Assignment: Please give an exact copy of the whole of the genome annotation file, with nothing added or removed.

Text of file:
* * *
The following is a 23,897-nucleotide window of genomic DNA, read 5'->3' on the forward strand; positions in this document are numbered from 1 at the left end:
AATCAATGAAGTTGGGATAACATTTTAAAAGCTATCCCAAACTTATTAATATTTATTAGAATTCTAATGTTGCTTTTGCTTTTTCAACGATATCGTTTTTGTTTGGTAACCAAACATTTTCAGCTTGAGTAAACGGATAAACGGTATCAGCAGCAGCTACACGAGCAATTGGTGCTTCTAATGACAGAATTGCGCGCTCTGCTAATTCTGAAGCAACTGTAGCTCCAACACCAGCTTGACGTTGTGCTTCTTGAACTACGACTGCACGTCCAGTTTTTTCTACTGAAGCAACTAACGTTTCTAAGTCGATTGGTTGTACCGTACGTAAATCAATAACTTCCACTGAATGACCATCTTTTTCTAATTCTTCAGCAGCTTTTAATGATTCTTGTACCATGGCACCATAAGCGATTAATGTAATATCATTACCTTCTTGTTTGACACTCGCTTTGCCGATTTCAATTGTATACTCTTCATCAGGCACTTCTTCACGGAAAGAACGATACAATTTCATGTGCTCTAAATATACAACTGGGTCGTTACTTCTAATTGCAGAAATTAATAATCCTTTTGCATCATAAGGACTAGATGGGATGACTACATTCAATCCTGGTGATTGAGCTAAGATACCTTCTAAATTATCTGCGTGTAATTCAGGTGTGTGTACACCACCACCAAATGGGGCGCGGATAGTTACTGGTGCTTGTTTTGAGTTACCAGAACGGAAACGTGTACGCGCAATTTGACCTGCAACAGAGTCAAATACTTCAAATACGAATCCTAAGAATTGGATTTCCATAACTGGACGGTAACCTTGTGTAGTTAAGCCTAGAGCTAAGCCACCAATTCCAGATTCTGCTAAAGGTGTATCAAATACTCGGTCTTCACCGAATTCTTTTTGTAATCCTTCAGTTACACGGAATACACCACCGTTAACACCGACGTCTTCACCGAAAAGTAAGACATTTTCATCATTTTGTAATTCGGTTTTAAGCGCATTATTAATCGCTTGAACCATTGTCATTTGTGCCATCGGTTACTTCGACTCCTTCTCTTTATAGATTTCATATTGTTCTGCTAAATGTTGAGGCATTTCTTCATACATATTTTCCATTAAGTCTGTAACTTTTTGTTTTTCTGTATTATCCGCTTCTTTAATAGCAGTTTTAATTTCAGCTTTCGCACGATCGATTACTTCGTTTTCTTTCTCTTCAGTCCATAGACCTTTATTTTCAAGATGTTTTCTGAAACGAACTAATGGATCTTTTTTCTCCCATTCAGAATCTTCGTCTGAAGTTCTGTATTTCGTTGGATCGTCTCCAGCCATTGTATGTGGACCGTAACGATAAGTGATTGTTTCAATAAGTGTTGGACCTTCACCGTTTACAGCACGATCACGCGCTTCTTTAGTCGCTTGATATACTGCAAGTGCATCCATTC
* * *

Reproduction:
The following is a 23,897-nucleotide window of genomic DNA, read 5'->3' on the forward strand; positions in this document are numbered from 1 at the left end:
AATCAATGAAGTTGGGATAACATTTTAAAAGCTATCCCAAACTTATTAATATTTATTAGAATTCTAATGTTGCTTTTGCTTTTTCAACGATATCGTTTTTGTTTGGTAACCAAACATTTTCAGCTTGAGTAAACGGATAAACGGTATCAGCAGCAGCTACACGAGCAATTGGTGCTTCTAATGACAGAATTGCGCGCTCTGCTAATTCTGAAGCAACTGTAGCTCCAACACCAGCTTGACGTTGTGCTTCTTGAACTACGACTGCACGTCCAGTTTTTTCTACTGAAGCAACTAACGTTTCTAAGTCGATTGGTTGTACCGTACGTAAATCAATAACTTCCACTGAATGACCATCTTTTTCTAATTCTTCAGCAGCTTTTAATGATTCTTGTACCATGGCACCATAAGCGATTAATGTAATATCATTACCTTCTTGTTTGACACTCGCTTTGCCGATTTCAATTGTATACTCTTCATCAGGCACTTCTTCACGGAAAGAACGATACAATTTCATGTGCTCTAAATATACAACTGGGTCGTTACTTCTAATTGCAGAAATTAATAATCCTTTTGCATCATAAGGACTAGATGGGATGACTACATTCAATCCTGGTGATTGAGCTAAGATACCTTCTAAATTATCTGCGTGTAATTCAGGTGTGTGTACACCACCACCAAATGGGGCGCGGATAGTTACTGGTGCTTGTTTTGAGTTACCAGAACGGAAACGTGTACGCGCAATTTGACCTGCAACAGAGTCAAATACTTCAAATACGAATCCTAAGAATTGGATTTCCATAACTGGACGGTAACCTTGTGTAGTTAAGCCTAGAGCTAAGCCACCAATTCCAGATTCTGCTAAAGGTGTATCAAATACTCGGTCTTCACCGAATTCTTTTTGTAATCCTTCAGTTACACGGAATACACCACCGTTAACACCGACGTCTTCACCGAAAAGTAAGACATTTTCATCATTTTGTAATTCGGTTTTAAGCGCATTATTAATCGCTTGAACCATTGTCATTTGTGCCATCGGTTACTTCGACTCCTTCTCTTTATAGATTTCATATTGTTCTGCTAAATGTTGAGGCATTTCTTCATACATATTTTCCATTAAGTCTGTAACTTTTTGTTTTTCTGTATTATCCGCTTCTTTAATAGCAGTTTTAATTTCAGCTTTCGCACGATCGATTACTTCGTTTTCTTTCTCTTCAGTCCATAGACCTTTATTTTCAAGATGTTTTCTGAAACGAACTAATGGATCTTTTTTCTCCCATTCAGAATCTTCGTCTGAAGTTCTGTATTTCGTTGGATCGTCTCCAGCCATTGTATGTGGACCGTAACGATAAGTGATTGTTTCAATAAGTGTTGGACCTTCACCGTTTACAGCACGATCACGCGCTTCTTTAGTCGCTTGATATACTGCAAGTGCATCCATTC